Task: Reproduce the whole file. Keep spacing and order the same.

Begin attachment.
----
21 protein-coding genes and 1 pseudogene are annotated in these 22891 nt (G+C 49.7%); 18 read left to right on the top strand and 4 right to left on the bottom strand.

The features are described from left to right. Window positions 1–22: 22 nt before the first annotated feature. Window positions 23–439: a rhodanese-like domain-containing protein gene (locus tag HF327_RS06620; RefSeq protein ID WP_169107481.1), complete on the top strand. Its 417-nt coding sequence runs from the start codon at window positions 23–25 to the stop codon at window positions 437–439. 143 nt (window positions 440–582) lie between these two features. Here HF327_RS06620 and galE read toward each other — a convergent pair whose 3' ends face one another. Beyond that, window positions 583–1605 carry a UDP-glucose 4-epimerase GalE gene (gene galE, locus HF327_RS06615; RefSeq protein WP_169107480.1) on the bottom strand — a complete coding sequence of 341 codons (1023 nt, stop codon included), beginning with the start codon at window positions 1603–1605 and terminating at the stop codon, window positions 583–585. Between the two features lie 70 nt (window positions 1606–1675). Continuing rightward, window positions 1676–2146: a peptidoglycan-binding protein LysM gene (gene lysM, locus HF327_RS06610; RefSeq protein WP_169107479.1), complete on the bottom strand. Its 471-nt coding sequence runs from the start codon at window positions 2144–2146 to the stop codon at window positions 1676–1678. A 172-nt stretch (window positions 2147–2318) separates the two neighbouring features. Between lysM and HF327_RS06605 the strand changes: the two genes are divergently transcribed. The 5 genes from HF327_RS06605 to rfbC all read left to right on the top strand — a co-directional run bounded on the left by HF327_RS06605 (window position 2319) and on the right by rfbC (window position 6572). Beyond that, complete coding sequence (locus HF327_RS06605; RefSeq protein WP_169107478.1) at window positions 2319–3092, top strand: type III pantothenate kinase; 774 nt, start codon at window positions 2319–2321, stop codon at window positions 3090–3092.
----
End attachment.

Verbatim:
21 protein-coding genes and 1 pseudogene are annotated in these 22891 nt (G+C 49.7%); 18 read left to right on the top strand and 4 right to left on the bottom strand.

The features are described from left to right. Window positions 1–22: 22 nt before the first annotated feature. Window positions 23–439: a rhodanese-like domain-containing protein gene (locus tag HF327_RS06620; RefSeq protein ID WP_169107481.1), complete on the top strand. Its 417-nt coding sequence runs from the start codon at window positions 23–25 to the stop codon at window positions 437–439. 143 nt (window positions 440–582) lie between these two features. Here HF327_RS06620 and galE read toward each other — a convergent pair whose 3' ends face one another. Beyond that, window positions 583–1605 carry a UDP-glucose 4-epimerase GalE gene (gene galE, locus HF327_RS06615; RefSeq protein WP_169107480.1) on the bottom strand — a complete coding sequence of 341 codons (1023 nt, stop codon included), beginning with the start codon at window positions 1603–1605 and terminating at the stop codon, window positions 583–585. Between the two features lie 70 nt (window positions 1606–1675). Continuing rightward, window positions 1676–2146: a peptidoglycan-binding protein LysM gene (gene lysM, locus HF327_RS06610; RefSeq protein WP_169107479.1), complete on the bottom strand. Its 471-nt coding sequence runs from the start codon at window positions 2144–2146 to the stop codon at window positions 1676–1678. A 172-nt stretch (window positions 2147–2318) separates the two neighbouring features. Between lysM and HF327_RS06605 the strand changes: the two genes are divergently transcribed. The 5 genes from HF327_RS06605 to rfbC all read left to right on the top strand — a co-directional run bounded on the left by HF327_RS06605 (window position 2319) and on the right by rfbC (window position 6572). Beyond that, complete coding sequence (locus HF327_RS06605; RefSeq protein WP_169107478.1) at window positions 2319–3092, top strand: type III pantothenate kinase; 774 nt, start codon at window positions 2319–2321, stop codon at window positions 3090–3092.